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Suffolk hustles to keep Lipton Tea plant and its 300 jobs

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Print this page by Joan Tupponce
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Suffolk’s Lipton Tea plant produces 6 billion tea
bags a year. Photo courtesy Unilever

Kevin Hughes was surprised to learn that, after having a Lipton Tea plant in Suffolk for 58 years, its owner was considering relocating to another city as it reinvested in its product line.  A 2010 telephone call from the company started Hughes, the city’s director of economic development, on a 2½-year quest to keep the company in the city.

The Lipton plant, which has 300 employees, produces 6 billion tea bags a year, nearly all the tea bags it sells annually throughout North America. It was one of London-based Unilever’s first U.S. factories to achieve “zero-to-landfill” status in reducing waste and was a pilot site in installing LED lighting, which reduces energy consumption. Since the Suffolk plant opened in 1955, the company has consolidated its production there.

In making a decision about the Suffolk plant, Unilever wanted to look at all of its options to determine which move would make the most sense economically.
The company had several options, including relocating the plant to Kentucky, North Carolina or South Carolina, states with Unilever facilities. Another option being considered was to build a production facility in Latin America where the company purchases its teas.

The final option was to stay in Suffolk. “They wanted to see if they could be more efficient with their production,” Hughes says. “We heard them loud and clear.”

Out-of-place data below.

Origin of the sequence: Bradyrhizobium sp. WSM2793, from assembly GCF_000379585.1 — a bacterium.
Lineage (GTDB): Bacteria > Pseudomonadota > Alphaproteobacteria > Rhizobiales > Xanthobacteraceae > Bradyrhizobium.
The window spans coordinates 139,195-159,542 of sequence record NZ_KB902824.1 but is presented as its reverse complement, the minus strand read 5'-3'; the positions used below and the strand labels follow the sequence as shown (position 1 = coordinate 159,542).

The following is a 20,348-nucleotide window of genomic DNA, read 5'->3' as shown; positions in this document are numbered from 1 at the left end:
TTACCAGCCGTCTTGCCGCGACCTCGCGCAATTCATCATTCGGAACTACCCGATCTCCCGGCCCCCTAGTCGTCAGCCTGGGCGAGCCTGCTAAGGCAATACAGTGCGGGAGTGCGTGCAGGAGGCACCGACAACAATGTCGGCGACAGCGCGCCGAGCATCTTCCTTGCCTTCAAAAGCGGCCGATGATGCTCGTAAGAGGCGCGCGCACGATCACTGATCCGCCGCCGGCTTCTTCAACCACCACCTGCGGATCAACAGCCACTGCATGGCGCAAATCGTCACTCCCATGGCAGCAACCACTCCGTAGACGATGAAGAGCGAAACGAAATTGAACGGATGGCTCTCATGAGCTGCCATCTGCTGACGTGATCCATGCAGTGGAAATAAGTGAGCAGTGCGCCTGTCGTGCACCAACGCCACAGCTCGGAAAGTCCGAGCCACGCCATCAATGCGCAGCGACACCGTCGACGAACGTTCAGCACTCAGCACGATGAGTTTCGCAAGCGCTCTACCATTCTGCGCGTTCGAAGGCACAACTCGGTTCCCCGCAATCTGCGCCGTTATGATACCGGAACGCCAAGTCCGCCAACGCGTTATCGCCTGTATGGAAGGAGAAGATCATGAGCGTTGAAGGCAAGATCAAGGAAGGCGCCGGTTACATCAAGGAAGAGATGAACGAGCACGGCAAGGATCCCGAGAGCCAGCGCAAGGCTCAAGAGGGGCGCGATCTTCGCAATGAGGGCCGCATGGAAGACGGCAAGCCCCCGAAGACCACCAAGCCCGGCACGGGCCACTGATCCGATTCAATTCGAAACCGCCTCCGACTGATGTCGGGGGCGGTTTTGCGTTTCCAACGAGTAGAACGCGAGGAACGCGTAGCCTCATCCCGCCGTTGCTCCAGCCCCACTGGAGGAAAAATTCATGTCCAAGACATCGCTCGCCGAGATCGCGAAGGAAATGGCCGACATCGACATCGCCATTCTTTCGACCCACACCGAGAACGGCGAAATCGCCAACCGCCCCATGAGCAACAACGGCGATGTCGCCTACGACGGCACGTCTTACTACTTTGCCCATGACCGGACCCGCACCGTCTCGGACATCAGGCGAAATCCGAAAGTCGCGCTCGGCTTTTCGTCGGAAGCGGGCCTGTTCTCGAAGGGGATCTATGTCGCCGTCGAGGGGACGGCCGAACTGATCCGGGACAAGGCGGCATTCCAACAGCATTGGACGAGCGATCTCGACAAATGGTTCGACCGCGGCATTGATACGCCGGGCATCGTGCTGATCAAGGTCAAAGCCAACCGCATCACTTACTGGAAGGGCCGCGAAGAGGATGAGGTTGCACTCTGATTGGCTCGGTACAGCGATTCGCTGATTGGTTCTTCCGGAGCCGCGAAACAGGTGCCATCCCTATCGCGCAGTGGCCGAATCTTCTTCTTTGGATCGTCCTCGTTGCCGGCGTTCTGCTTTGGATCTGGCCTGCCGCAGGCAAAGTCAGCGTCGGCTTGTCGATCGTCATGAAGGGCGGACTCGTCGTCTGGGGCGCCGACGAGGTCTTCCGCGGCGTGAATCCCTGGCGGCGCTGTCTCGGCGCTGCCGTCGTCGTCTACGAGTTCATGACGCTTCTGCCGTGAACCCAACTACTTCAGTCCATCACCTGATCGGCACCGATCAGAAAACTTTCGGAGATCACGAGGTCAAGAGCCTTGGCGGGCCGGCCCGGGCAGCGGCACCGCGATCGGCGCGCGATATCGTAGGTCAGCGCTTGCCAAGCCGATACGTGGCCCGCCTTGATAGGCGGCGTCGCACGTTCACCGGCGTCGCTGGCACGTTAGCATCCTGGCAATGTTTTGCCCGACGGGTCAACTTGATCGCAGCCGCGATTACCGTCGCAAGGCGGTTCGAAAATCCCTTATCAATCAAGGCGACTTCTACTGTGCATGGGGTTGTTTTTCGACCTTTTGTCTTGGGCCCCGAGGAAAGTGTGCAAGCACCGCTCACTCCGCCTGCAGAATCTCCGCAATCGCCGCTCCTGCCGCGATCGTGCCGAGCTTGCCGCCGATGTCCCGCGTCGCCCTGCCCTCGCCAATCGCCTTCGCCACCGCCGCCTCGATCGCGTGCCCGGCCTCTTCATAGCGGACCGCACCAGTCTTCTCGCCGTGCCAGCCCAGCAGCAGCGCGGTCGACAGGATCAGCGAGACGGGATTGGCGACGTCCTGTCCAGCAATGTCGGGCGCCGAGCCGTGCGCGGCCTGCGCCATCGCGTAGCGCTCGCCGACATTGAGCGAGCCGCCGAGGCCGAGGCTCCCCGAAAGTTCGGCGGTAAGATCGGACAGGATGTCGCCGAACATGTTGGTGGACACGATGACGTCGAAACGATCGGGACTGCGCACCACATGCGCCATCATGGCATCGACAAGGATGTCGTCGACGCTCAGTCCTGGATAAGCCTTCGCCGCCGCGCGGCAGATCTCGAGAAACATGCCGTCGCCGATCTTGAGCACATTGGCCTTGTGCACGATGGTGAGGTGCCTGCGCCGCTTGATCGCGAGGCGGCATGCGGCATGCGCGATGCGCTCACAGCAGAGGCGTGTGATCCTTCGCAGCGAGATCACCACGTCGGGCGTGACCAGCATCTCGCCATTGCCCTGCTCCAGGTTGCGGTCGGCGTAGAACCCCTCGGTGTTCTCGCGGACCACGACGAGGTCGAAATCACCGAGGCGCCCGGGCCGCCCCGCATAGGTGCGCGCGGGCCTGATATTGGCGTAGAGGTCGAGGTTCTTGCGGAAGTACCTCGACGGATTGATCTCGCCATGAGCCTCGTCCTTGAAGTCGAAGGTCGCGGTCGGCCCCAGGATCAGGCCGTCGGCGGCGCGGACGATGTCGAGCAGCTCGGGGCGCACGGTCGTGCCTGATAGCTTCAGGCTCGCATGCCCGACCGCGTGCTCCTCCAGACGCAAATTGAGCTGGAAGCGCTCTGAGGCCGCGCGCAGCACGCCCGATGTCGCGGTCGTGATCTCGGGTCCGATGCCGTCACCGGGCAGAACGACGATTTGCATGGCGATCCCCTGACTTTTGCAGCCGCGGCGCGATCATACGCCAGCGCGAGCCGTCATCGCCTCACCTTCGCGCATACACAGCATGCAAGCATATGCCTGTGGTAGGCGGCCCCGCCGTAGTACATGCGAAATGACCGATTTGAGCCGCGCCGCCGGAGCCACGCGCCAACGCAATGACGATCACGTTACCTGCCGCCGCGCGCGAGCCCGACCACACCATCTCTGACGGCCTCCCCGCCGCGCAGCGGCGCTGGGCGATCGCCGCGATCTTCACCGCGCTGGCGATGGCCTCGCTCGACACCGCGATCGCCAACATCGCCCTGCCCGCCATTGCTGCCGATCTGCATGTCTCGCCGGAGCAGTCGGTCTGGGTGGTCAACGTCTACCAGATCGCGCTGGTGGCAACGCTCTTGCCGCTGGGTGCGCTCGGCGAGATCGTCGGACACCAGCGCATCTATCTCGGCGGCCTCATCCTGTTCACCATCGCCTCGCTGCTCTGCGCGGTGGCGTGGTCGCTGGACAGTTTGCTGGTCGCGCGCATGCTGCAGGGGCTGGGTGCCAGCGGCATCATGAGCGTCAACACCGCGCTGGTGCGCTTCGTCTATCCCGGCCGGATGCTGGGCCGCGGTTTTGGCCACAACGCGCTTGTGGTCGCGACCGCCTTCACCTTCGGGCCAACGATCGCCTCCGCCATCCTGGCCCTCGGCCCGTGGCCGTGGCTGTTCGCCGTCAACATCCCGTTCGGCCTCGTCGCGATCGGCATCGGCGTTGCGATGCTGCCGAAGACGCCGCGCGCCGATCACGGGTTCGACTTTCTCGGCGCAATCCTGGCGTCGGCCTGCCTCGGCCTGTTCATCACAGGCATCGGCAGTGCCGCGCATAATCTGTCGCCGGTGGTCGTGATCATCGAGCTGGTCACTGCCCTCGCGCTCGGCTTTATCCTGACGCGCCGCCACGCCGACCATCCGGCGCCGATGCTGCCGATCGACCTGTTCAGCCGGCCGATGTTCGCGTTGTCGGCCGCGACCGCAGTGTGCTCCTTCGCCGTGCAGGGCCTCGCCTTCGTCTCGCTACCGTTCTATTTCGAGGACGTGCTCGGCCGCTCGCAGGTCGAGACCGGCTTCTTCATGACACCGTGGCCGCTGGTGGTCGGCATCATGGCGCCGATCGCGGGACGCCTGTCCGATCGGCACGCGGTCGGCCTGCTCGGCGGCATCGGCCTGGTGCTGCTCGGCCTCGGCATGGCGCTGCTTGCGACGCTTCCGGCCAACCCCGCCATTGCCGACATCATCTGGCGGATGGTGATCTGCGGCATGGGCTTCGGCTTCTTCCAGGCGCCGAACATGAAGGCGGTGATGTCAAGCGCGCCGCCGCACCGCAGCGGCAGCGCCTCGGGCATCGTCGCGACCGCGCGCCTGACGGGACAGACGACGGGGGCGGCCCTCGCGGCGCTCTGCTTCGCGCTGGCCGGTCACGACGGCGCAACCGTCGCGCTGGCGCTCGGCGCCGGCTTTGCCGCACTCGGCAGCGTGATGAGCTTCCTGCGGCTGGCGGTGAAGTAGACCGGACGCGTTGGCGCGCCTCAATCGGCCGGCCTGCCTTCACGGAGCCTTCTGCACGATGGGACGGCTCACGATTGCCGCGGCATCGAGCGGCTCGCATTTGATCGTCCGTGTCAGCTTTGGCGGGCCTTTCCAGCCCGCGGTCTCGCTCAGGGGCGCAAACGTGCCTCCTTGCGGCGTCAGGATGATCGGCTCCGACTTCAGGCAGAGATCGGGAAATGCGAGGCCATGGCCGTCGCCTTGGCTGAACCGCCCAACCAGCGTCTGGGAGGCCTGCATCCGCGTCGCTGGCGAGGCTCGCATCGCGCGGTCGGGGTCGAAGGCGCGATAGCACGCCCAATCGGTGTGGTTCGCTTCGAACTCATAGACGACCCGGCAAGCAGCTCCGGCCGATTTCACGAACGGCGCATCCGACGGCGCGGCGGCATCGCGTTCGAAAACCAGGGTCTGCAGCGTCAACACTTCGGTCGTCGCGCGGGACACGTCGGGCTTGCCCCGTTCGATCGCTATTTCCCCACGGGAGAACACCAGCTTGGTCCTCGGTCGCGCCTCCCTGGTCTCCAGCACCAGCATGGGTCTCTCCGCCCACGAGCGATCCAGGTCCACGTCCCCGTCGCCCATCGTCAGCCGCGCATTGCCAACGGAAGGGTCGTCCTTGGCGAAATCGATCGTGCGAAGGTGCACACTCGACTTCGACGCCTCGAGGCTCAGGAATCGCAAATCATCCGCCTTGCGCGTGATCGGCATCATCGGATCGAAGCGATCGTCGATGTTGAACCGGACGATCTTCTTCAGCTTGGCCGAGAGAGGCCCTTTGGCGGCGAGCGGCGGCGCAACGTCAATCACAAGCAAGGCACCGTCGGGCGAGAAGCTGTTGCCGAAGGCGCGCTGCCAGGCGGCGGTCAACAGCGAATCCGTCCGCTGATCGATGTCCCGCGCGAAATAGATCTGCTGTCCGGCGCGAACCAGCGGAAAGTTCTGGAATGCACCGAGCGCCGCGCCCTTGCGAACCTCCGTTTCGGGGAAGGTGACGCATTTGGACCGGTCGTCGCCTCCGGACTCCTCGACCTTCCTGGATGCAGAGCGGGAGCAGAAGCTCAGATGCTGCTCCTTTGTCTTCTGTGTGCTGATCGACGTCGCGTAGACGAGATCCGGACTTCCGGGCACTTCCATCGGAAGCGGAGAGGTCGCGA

As they talked about how best to keep the plant in Suffolk, city leaders considered two scenarios. “Since they were so interested in the efficiency side, we offered them … some land opportunities that we controlled if they wanted to build a new facility,” Hughes says.

The city also looked at the deal from an incentive standpoint — how it could encourage an investment in new equipment. It had been taxing the plant’s machinery since 1955.

The city enlisted the aid of the Virginia Economic Development Partnership and the Hampton Roads Economic Development Alliance to secure the project. In the final deal, the city offered Unilever $3.7 million in phased-in local incentives to help with taxes on new equipment. In addition, then-Gov. Bob McDonnell approved a $1 million performance-based grant from the Virginia Investment Partnership program, an incentive available to existing Virginia companies.
Waiting to hear whether the company accepted the deal was difficult, Hughes says. “You know the project is out there, and you have to sit and wait. The toughest part is being patient.”

Unilever looked at different proposals. “They knew what they wanted to do, but it was always evolving,” Hughes says. “We had to keep up with them and stay in the conversation. We had to be proactive.”

The city was able to provide a response to every question the company asked. Hughes, City Manager Selena Cuffee-Glenn and Mayor Linda Johnson traveled to Unilever’s U.S. headquarters in New Jersey to meet with executives and present Suffolk’s proposal. One of the advantages to staying in Suffolk was the plant’s proximity to the Port of Virginia. The company imports loose tea through the port from various countries. That factor, along with the area’s high-quality existing workforce, low cost of doing business and an attractive incentive package, helped Unilever make its decision to stay in Suffolk.

The end result: Unilever decided to invest $96.2 million to expand and upgrade its plant in Suffolk. The company is in the first year of a six-year project.
In addition to 300 jobs, Suffolk would have lost at least $600,000 in annual tax revenue if Lipton had moved out of Suffolk. “This is one of the most rewarding projects I have worked on, a facility that has such a long tradition in the city,” Hughes says.


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